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Health Reports: Prevalence and correlates of non-medical only and self-defined medical and non-medical cannabis use

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Released: 2018-07-18

The Cannabis Act, which creates a strict legal framework for controlling the production, distribution, sale and possession of cannabis across Canada, will come into effect on October 17, 2018. To prepare for this change, Statistics Canada has been adapting the national statistical system to measure the social and economic impacts of legalized cannabis. According to a recent Statistics Canada study, cannabis use among Canadians aged 15 year and older more than doubled from 5.6% in 1985 to 12.3% in 2015, and was highest among those aged 18 to 24 (28.4%).

A new study released today in Health Reports examines the prevalence of, and the characteristics associated with, people reporting cannabis use exclusively for non-medical purposes and makes comparisons to people who reported mixed use, that is, some self-defined medical use in combination with non-medical use. This is the first time this type of analysis could be conducted using the Canadian Tobacco, Alcohol and Drugs Survey, given the addition of new questions about cannabis use for medical purposes.

The results indicate that 9.5% of Canadians aged 15 and older used cannabis in the previous year for non-medical purposes exclusively, while another 2.8% reported some cannabis use for self-defined medical purposes in addition to non-medical use. Half of Canadians reporting some self-defined medical use cited pain relief as the primary reason. Other reasons included treating anxiety, nerves and depression (18.6%) or insomnia (18.3%).

Those who reported some use for medical purposes (47.2%) were more likely than non-medical users (26.4%) to use cannabis daily or near daily. Mixed purpose cannabis use was also more common among people reporting worse general and mental health, use of psychoactive pharmaceuticals, and living in lower-income households.

The rates of both mixed use (5.4%) and cannabis use exclusively for non-medical purposes (11.8%) were highest in British Columbia.

Today's report is part of an ongoing series of products released by Statistics Canada related to economic and social aspects of cannabis, including information on consumption, prices and cannabis-related offences. All information products released to date by Statistics Canada, as well as forthcoming products, can be found on the new Cannabis Stats Hub.

Also available:

Additional information on cannabis consumption in Canada can be found in the following research articles: "Analysis of trends in the prevalence of cannabis use in Canada, 1985 to 2015," Health Reports (Catalogue number82-003-X); "Constructing Historical Cannabis Consumption Volume Estimates for Canada, 1960 to 2015" Analytical Studies: Methods and References (Catalogue number11-633-X); "Experimental Estimates of Cannabis Consumption in Canada, 1960 to 2015," Economic Insights (Catalogue number11-626-X).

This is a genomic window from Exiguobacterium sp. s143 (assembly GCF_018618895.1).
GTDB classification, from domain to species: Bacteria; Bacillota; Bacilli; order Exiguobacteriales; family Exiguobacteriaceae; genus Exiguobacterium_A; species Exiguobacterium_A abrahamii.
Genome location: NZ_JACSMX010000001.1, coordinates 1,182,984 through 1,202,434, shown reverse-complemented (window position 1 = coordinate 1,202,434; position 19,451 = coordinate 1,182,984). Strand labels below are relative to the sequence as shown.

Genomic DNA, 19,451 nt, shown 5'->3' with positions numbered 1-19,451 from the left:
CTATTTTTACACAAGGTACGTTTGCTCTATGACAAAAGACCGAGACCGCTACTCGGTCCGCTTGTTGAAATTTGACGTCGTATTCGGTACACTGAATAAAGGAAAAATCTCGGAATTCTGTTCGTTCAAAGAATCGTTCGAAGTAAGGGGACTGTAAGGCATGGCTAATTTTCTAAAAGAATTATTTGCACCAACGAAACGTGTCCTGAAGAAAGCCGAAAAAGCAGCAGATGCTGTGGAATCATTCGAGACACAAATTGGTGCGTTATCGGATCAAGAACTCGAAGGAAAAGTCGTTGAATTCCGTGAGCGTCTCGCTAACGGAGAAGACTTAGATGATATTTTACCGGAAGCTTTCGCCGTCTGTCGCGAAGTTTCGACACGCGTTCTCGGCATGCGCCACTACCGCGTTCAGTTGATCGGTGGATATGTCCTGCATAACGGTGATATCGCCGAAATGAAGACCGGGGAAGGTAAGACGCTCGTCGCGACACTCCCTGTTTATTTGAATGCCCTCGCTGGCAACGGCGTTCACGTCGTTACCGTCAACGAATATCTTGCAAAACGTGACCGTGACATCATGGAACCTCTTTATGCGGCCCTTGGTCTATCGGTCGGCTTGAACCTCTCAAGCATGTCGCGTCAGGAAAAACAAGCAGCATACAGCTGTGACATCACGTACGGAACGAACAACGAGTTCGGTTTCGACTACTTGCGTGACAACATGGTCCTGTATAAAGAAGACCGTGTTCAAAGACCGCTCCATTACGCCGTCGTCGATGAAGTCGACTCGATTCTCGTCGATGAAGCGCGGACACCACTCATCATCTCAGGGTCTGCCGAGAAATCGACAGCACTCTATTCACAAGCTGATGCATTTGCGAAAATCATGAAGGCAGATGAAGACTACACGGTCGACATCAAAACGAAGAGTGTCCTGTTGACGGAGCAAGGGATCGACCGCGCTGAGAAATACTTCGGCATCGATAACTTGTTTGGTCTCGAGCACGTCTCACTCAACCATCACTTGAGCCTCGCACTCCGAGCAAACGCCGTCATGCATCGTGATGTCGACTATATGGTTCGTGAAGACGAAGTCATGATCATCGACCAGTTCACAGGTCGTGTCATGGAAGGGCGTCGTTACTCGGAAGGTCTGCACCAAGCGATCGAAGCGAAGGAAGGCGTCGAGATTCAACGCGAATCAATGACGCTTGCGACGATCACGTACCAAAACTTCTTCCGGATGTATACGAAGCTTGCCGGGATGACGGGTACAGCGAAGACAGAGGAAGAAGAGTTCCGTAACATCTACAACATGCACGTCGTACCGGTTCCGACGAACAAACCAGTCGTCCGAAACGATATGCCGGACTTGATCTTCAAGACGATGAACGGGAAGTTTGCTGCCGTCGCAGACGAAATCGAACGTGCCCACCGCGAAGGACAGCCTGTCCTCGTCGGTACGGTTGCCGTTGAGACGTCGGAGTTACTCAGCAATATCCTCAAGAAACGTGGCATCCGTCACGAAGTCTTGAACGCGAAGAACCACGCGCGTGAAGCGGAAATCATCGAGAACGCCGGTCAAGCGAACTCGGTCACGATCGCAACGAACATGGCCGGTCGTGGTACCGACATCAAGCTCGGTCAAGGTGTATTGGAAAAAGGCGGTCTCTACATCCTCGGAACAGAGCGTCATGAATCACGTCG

Note to readers

The data are from the cross-sectional 2015 Canadian Tobacco, Alcohol and Drugs Survey (CTADS), which provides estimates on tobacco, alcohol and drug use as well as related issues. The survey was conducted by Statistics Canada and sponsored by Health Canada.

The target population of the CTADS was the household population aged 15 and older in each province. Data were collected from February to December 2015 and were self-reported.

Because the CTADS does not collect information about whether the individual has received a health care practitioner's authorization to use cannabis for a medical purpose, this analysis should not be interpreted as an evaluation of people who access cannabis through Health Canada's medical access program, the Access Cannabis for Medical Purposes Regulations.

Statistics Canada is collecting information on cannabis prices through a crowdsourcing site, StatsCannabis. Please visit the site and share your information with confidence; participation is anonymous.


"Prevalence and correlates of non-medical only compared to self-defined medical and non-medical cannabis use, Canada, 2015" is now available in the July 2018 online issue of Health Reports, Vol. 29, no. 7 (Catalogue number82-003-X).

This issue of Health Reports also contains the article "Tuberculosis-related hospital use among recent immigrants to Canada."

Contact information

For more information, or to enquire about the concepts, methods or data quality of this release, contact us (toll-free 1-800-263-1136; 514-283-8300;

To enquire about "Prevalence and correlates of non-medical only and self-defined medical and non-medical cannabis use, Canada, 2015," contact Michelle Rotermann (, Health Analysis Division.

To enquire about "Tuberculosis-related hospital use among recent immigrants to Canada," contact Edward Ng (, Health Analysis Division.

For more information about Health Reports, contact Janice Felman (613-799-7746;, Health Analysis Division.

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